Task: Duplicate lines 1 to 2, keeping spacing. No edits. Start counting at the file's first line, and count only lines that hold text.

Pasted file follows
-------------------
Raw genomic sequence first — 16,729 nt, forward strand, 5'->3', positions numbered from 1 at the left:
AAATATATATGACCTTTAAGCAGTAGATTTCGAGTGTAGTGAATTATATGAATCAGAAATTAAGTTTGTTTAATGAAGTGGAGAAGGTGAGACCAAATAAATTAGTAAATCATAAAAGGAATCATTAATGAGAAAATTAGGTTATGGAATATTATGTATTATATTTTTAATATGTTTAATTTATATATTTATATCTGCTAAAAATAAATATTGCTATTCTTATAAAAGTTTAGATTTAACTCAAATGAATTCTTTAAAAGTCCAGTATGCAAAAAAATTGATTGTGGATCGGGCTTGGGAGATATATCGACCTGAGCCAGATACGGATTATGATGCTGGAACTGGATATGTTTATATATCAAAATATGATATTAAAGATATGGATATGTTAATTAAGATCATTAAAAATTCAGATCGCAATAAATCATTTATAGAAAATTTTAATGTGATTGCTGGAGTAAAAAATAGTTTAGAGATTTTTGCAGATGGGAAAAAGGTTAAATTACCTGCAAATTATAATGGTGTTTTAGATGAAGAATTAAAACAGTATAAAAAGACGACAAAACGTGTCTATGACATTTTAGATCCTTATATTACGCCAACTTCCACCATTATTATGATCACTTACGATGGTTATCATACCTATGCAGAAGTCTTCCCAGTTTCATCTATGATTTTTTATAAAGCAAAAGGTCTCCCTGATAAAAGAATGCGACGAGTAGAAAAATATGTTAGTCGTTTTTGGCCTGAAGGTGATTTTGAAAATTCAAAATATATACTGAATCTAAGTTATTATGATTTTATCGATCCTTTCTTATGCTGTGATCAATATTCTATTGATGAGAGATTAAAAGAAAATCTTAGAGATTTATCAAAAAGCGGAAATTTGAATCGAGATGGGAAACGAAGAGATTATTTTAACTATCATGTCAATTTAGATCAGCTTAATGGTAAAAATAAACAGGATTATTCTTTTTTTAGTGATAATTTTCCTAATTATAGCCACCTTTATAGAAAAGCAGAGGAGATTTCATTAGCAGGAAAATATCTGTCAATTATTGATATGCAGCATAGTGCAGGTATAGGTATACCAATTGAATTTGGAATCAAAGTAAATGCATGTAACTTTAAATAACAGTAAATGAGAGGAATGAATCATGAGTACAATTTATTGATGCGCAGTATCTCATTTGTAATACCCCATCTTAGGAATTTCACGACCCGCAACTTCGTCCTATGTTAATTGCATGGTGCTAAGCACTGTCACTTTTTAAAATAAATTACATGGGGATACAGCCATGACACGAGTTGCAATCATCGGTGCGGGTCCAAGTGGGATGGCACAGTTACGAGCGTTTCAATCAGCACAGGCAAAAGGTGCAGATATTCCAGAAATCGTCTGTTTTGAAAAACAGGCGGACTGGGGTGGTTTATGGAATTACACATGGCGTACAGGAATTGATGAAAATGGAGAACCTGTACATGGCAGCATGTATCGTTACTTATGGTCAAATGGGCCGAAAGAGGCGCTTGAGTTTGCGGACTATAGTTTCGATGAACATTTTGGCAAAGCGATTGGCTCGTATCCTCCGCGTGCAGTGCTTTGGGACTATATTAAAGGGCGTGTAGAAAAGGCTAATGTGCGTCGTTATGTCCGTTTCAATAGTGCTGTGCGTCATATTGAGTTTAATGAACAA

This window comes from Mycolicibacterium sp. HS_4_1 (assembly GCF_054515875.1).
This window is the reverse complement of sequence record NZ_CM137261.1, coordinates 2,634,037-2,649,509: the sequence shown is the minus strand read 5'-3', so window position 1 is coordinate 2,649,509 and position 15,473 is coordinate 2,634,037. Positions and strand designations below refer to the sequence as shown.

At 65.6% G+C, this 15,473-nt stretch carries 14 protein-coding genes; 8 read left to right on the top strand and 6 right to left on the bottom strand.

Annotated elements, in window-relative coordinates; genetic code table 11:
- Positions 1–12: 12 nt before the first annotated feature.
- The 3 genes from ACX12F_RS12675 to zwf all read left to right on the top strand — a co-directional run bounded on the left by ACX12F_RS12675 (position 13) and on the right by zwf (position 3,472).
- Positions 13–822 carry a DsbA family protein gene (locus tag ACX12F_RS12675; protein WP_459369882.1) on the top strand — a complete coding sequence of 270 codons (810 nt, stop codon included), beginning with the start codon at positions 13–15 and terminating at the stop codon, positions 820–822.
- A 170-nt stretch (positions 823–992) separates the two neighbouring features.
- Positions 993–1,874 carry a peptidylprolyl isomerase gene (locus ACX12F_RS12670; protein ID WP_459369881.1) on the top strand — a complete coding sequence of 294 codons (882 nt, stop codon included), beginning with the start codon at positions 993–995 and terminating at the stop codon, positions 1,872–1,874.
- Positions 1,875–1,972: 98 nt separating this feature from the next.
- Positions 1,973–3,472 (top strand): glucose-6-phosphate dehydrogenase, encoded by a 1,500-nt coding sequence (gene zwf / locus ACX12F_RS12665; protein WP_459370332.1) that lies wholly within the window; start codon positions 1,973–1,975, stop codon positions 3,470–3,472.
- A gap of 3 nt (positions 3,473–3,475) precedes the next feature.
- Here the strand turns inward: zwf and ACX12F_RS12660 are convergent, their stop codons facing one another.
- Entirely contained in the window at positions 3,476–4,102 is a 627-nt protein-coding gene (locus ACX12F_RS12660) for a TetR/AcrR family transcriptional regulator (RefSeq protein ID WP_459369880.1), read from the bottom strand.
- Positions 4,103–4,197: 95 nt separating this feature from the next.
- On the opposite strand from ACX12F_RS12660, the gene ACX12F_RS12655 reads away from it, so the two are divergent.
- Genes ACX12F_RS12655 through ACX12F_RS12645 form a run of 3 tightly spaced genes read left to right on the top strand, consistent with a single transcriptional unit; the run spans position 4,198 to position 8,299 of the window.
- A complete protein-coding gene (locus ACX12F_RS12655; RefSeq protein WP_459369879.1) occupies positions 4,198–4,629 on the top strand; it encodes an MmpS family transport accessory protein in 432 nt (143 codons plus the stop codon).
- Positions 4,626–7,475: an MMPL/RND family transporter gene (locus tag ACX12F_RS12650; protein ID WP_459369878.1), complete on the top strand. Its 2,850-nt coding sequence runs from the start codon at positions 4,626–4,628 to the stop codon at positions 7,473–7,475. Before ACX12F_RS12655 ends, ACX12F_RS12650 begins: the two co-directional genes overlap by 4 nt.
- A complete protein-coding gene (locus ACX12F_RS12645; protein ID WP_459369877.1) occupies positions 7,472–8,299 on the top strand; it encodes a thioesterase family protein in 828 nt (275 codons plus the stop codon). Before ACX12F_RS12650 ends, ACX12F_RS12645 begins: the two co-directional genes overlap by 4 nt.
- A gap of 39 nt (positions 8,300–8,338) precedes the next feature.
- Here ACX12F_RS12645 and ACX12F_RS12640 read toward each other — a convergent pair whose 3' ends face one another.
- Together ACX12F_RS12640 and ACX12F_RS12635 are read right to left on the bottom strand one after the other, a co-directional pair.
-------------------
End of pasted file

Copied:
Raw genomic sequence first — 16,729 nt, forward strand, 5'->3', positions numbered from 1 at the left:
AAATATATATGACCTTTAAGCAGTAGATTTCGAGTGTAGTGAATTATATGAATCAGAAATTAAGTTTGTTTAATGAAGTGGAGAAGGTGAGACCAAATAAATTAGTAAATCATAAAAGGAATCATTAATGAGAAAATTAGGTTATGGAATATTATGTATTATATTTTTAATATGTTTAATTTATATATTTATATCTGCTAAAAATAAATATTGCTATTCTTATAAAAGTTTAGATTTAACTCAAATGAATTCTTTAAAAGTCCAGTATGCAAAAAAATTGATTGTGGATCGGGCTTGGGAGATATATCGACCTGAGCCAGATACGGATTATGATGCTGGAACTGGATATGTTTATATATCAAAATATGATATTAAAGATATGGATATGTTAATTAAGATCATTAAAAATTCAGATCGCAATAAATCATTTATAGAAAATTTTAATGTGATTGCTGGAGTAAAAAATAGTTTAGAGATTTTTGCAGATGGGAAAAAGGTTAAATTACCTGCAAATTATAATGGTGTTTTAGATGAAGAATTAAAACAGTATAAAAAGACGACAAAACGTGTCTATGACATTTTAGATCCTTATATTACGCCAACTTCCACCATTATTATGATCACTTACGATGGTTATCATACCTATGCAGAAGTCTTCCCAGTTTCATCTATGATTTTTTATAAAGCAAAAGGTCTCCCTGATAAAAGAATGCGACGAGTAGAAAAATATGTTAGTCGTTTTTGGCCTGAAGGTGATTTTGAAAATTCAAAATATATACTGAATCTAAGTTATTATGATTTTATCGATCCTTTCTTATGCTGTGATCAATATTCTATTGATGAGAGATTAAAAGAAAATCTTAGAGATTTATCAAAAAGCGGAAATTTGAATCGAGATGGGAAACGAAGAGATTATTTTAACTATCATGTCAATTTAGATCAGCTTAATGGTAAAAATAAACAGGATTATTCTTTTTTTAGTGATAATTTTCCTAATTATAGCCACCTTTATAGAAAAGCAGAGGAGATTTCATTAGCAGGAAAATATCTGTCAATTATTGATATGCAGCATAGTGCAGGTATAGGTATACCAATTGAATTTGGAATCAAAGTAAATGCATGTAACTTTAAATAACAGTAAATGAGAGGAATGAATCATGAGTACAATTTATTGATGCGCAGTATCTCATTTGTAATACCCCATCTTAGGAATTTCACGACCCGCAACTTCGTCCTATGTTAATTGCATGGTGCTAAGCACTGTCACTTTTTAAAATAAATTACATGGGGATACAGCCATGACACGAGTTGCAATCATCGGTGCGGGTCCAAGTGGGATGGCACAGTTACGAGCGTTTCAATCAGCACAGGCAAAAGGTGCAGATATTCCAGAAATCGTCTGTTTTGAAAAACAGGCGGACTGGGGTGGTTTATGGAATTACACATGGCGTACAGGAATTGATGAAAATGGAGAACCTGTACATGGCAGCATGTATCGTTACTTATGGTCAAATGGGCCGAAAGAGGCGCTTGAGTTTGCGGACTATAGTTTCGATGAACATTTTGGCAAAGCGATTGGCTCGTATCCTCCGCGTGCAGTGCTTTGGGACTATATTAAAGGGCGTGTAGAAAAGGCTAATGTGCGTCGTTATGTCCGTTTCAATAGTGCTGTGCGTCATATTGAGTTTAATGAACAA